Humphrey Bogart could be a nightmare to work with. By 1942, his drinking was worse than ever and his alcoholism was beginning to threaten everything he was on the verge of achieving as a leading Hollywood star.
‘Bogie picked fights with everybody, on the set and off,’ one film director remembered. ‘He would come in hungover. He was mean to everyone.’
Actress Mary Astor described him as ‘angry with the world’, which was why he blew his top violently and often.
When he was drunk, she said, he was bitter, smilingly sarcastic and thoroughly unpleasant.
It did not bode well for the new film he was about to embark on — Casablanca.
Humphrey Bogart and Ingrid Bergman in Casablanca, 1942
When the outline for Casablanca, based on an unproduced play called Everybody Comes To Rick’s, was sent his way, he thought it an unworthy follow-up to The Maltese Falcon, his best film so far
A large part of the problem was that his marriage of four years was a mess. In the press, he and Mayo Methot — an actress who had put her own career on hold to become his third wife — were known as the ‘Battling Bogarts’ as if they were Punch and Judy, with endless stories of their fighting.
They were as feisty as each other and could both drink everyone else under the table.
‘The bottle is what they had most in common,’ said actress Gloria Stuart. He was not averse to hitting and abusing her, particularly if drunk.
A publicist observed a squabble between the couple that ramped up in intensity the more they drank, until Mayo, unsteady on her feet, fell backward, becoming wedged between the sofa and the wall. As she lay there helpless, Bogie just screamed invective at her.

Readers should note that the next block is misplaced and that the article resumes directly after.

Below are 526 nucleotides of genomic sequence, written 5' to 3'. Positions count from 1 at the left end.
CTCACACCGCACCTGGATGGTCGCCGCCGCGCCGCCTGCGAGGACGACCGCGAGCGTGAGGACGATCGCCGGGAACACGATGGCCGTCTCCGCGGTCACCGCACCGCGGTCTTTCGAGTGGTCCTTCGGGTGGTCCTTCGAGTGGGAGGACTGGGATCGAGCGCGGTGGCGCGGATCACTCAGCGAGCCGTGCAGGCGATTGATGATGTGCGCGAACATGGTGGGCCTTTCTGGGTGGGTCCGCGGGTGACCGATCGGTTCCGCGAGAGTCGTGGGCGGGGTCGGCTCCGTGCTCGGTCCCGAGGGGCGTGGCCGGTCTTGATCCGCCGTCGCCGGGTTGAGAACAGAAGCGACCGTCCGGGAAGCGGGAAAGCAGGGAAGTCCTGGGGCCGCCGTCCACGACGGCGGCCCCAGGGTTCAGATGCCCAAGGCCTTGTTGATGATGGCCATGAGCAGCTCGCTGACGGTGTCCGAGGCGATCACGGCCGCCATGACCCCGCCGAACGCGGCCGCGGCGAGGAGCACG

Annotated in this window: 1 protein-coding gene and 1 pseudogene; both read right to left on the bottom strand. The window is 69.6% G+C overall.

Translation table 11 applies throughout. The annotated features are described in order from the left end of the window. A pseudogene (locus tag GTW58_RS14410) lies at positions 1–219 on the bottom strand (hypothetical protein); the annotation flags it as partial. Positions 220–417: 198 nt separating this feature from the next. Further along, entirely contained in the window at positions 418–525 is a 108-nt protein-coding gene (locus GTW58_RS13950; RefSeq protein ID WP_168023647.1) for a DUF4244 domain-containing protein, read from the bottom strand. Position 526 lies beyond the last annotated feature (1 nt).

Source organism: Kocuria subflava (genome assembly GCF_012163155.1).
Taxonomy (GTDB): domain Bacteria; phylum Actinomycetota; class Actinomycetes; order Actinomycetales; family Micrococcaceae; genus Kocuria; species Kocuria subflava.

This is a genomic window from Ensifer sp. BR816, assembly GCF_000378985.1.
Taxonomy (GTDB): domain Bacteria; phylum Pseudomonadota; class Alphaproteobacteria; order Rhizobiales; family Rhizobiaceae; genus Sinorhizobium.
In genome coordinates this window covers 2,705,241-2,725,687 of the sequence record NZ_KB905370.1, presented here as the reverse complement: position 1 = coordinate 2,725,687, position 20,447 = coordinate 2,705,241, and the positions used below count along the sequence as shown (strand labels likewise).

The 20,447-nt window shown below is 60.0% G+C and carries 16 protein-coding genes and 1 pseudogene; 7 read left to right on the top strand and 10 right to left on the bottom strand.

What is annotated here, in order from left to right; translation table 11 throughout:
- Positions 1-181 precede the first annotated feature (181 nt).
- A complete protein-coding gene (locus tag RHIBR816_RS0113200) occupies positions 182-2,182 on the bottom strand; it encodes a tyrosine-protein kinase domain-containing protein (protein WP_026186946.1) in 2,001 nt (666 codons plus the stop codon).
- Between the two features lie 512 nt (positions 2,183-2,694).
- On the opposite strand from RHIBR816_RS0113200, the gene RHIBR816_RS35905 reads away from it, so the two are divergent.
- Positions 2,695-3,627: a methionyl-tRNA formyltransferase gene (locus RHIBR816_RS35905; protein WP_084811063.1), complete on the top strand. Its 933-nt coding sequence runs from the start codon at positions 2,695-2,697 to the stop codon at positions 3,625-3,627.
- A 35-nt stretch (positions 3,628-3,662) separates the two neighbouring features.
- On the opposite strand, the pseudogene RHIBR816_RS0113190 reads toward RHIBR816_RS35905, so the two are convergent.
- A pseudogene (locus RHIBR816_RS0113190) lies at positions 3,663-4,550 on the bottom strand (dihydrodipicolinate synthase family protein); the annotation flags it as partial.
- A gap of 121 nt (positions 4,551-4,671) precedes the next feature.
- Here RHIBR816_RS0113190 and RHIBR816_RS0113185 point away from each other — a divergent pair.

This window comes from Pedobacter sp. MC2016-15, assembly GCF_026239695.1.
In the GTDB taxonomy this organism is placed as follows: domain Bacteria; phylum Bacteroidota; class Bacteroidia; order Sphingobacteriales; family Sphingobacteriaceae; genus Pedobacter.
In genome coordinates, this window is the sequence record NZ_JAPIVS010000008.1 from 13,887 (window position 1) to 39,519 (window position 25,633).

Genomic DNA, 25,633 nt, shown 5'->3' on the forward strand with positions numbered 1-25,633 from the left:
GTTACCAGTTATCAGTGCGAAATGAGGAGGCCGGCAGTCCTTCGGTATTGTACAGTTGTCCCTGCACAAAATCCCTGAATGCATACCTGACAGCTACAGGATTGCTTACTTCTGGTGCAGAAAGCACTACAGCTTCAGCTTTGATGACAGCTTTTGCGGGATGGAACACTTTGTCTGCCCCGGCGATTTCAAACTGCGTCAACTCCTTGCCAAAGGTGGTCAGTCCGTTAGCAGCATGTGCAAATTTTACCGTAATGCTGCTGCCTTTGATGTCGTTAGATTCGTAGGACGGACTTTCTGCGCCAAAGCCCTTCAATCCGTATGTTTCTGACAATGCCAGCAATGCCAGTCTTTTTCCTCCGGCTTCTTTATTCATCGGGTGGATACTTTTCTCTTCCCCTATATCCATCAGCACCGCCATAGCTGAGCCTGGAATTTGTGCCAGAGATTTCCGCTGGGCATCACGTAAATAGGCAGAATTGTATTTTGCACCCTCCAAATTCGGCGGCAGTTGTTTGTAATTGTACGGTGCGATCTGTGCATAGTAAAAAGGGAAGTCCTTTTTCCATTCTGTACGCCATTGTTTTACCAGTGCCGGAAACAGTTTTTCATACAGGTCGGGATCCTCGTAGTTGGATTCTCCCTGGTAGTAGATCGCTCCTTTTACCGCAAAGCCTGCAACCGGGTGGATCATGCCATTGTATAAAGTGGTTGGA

But Mayo gave as good as she got. An onlooker once encountered them at a cafe, heard a slap and assumed that Bogart had struck his wife.
But when he turned around to look, he saw that it was just the opposite: Bogie had been knocked off a barstool and was spread out on the floor, Mayo looming over him.
It was all rather sad because, to begin with, they each thought they had found the perfect partner. But then it had gone sour and he had been unfaithful to her.
The affair was completely out of character. He’d never been a womaniser. He wasn’t like Errol Flynn, hitting on every female who passed by. ‘Sex was low on his list of hobbies,’ according to writer Nathaniel Benchley.
That he took a lover indicated how desperately unhappy he was in the spring of 1942, in a state of fury and confusion.
To add to all that personal drama in his life, he was also frustrated that, although he was now Warner Bros’ biggest star, his contract with the studio did not give him script approval.
When the outline for Casablanca, based on an unproduced play called Everybody Comes To Rick’s, was sent his way, he thought it an unworthy follow-up to The Maltese Falcon, his best film so far.
He didn’t want to do it, but he had no choice. He had to accept the part despite his misgivings.